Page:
Both reports left some observers unsettled, though whether the news should have outraged anyone is debatable.
On one hand, when people post information about themselves to message boards, and use their real names, that data is inherently public. Maybe in the past, when Facebook's system was more closed, people could have reasonably expected that at least information on Facebook wouldn't go beyond their friends. But even on Facebook these days, much of what people write is available throughout the Web.
On the other hand, however, many users clearly don't expect that their posts will be investigated by outsiders -- whether the government, marketing companies or human resources directors -- for insights into their personalities or potential buying behavior.
The legal issues of scraping data are extremely murky -- though not necessarily for privacy reasons. When companies allege that scraping is unlawful, they tend to argue that scraping infringes sites' copyrights, or constitutes a trespass, or violates terms of service clauses that forbid accessing the sites through automated means.
Those allegations are central to a pending lawsuit about scraping by Facebook against Power.com. The latter company aggregates information from a variety of social networking sites, enabling users with accounts at services like Orkut, MySpace, LinkedIn and Twitter to access their information from one portal. To do so, Power asks users to provide log-in information for their social networking sites and then imports their information.
Facebook objects to the practice, arguing that Power is violating a federal computer fraud law by scraping. A judge recently dismissed some of Facebook's claims, but ruled that Power could be liable if it circumvented technical barriers on Facebook. Facebook has publicly said that Power's technology could threaten members' privacy because Power enables users to easily transfer photos or messages marked "private" to other social networking services. Power counters that users have the ability to do this manually anyway and that Facebook's objection to the practice is driven by the desire to keep control over the data. (Facebook recently released a tool allowing users to download some -- but, critically, not all -- of the information associated with their profiles with a single click.)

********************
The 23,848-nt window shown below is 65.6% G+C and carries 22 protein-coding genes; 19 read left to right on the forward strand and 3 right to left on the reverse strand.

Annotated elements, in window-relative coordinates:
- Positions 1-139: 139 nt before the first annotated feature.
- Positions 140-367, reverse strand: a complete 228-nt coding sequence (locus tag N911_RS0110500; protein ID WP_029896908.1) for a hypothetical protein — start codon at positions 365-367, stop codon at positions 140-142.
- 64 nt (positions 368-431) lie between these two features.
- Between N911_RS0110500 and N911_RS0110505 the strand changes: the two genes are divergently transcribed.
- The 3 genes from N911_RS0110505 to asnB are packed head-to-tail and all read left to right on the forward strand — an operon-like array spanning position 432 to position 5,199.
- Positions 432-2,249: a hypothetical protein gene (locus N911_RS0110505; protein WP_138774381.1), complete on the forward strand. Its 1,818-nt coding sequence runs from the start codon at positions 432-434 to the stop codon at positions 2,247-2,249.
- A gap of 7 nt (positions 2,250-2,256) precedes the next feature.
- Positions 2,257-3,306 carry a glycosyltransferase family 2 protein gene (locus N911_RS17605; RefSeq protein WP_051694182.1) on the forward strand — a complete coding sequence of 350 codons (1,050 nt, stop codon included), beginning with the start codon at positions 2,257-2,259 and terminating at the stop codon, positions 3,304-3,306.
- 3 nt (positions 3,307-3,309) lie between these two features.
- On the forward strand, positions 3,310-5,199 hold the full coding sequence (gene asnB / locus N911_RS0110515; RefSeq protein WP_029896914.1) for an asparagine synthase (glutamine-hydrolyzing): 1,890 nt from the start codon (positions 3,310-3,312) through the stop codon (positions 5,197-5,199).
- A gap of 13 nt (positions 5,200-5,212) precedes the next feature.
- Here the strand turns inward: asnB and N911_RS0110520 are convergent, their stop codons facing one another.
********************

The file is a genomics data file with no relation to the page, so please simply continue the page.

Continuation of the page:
It's not clear whether courts would enforce this provision against, say, a company that's monitoring the site in order to gather intelligence about job applicants. As a practical matter, however, it's probably impossible to prevent people from manually collecting information that users have themselves made available in a public forum.